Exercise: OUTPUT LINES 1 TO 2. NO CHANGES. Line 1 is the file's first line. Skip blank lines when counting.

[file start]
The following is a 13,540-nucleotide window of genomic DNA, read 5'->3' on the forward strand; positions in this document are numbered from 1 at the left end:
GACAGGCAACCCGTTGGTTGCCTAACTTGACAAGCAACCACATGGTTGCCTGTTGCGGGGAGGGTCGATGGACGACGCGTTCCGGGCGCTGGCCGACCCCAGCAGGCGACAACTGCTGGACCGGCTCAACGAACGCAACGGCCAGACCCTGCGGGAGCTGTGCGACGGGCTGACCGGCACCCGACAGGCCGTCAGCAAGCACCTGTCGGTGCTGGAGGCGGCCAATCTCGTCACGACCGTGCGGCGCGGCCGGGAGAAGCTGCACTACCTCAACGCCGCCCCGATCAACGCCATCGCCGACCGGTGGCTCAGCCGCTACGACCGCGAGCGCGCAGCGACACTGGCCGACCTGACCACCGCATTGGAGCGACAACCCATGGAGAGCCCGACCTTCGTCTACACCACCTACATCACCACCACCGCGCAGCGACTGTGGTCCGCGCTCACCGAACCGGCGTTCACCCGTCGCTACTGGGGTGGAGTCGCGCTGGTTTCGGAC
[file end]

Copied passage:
The following is a 13,540-nucleotide window of genomic DNA, read 5'->3' on the forward strand; positions in this document are numbered from 1 at the left end:
GACAGGCAACCCGTTGGTTGCCTAACTTGACAAGCAACCACATGGTTGCCTGTTGCGGGGAGGGTCGATGGACGACGCGTTCCGGGCGCTGGCCGACCCCAGCAGGCGACAACTGCTGGACCGGCTCAACGAACGCAACGGCCAGACCCTGCGGGAGCTGTGCGACGGGCTGACCGGCACCCGACAGGCCGTCAGCAAGCACCTGTCGGTGCTGGAGGCGGCCAATCTCGTCACGACCGTGCGGCGCGGCCGGGAGAAGCTGCACTACCTCAACGCCGCCCCGATCAACGCCATCGCCGACCGGTGGCTCAGCCGCTACGACCGCGAGCGCGCAGCGACACTGGCCGACCTGACCACCGCATTGGAGCGACAACCCATGGAGAGCCCGACCTTCGTCTACACCACCTACATCACCACCACCGCGCAGCGACTGTGGTCCGCGCTCACCGAACCGGCGTTCACCCGTCGCTACTGGGGTGGAGTCGCGCTGGTTTCGGAC